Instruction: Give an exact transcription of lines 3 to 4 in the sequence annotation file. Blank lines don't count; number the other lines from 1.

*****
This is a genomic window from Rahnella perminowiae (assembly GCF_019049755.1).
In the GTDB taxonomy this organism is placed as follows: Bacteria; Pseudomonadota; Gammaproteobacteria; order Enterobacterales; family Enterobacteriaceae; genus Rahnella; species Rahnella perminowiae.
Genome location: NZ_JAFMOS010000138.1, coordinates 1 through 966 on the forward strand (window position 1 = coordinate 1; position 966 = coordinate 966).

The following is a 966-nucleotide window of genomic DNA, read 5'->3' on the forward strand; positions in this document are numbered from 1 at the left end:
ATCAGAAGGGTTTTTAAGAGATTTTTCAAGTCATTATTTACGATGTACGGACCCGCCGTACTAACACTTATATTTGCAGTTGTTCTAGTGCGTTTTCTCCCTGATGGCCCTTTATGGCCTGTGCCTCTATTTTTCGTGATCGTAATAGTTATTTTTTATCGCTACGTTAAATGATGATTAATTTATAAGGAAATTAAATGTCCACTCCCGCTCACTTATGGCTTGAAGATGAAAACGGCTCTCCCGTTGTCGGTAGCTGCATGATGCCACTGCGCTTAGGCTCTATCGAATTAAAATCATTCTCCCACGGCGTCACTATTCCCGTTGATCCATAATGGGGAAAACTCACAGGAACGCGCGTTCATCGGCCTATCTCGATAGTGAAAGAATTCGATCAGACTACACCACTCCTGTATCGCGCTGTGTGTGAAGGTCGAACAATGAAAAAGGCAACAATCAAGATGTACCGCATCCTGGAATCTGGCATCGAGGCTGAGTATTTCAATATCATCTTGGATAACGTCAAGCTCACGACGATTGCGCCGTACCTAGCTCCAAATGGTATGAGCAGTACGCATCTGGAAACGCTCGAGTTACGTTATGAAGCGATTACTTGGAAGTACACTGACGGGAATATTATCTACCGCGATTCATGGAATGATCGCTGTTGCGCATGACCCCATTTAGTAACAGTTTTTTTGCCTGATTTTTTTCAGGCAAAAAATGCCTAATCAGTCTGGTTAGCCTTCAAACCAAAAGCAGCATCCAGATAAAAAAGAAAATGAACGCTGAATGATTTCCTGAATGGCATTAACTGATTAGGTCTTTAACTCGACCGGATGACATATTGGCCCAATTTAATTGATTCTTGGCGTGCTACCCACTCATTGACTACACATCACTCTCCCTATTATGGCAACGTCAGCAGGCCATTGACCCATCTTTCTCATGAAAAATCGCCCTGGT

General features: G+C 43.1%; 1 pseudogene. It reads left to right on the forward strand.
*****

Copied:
Genome location: NZ_JAFMOS010000138.1, coordinates 1 through 966 on the forward strand (window position 1 = coordinate 1; position 966 = coordinate 966).

The following is a 966-nucleotide window of genomic DNA, read 5'->3' on the forward strand; positions in this document are numbered from 1 at the left end: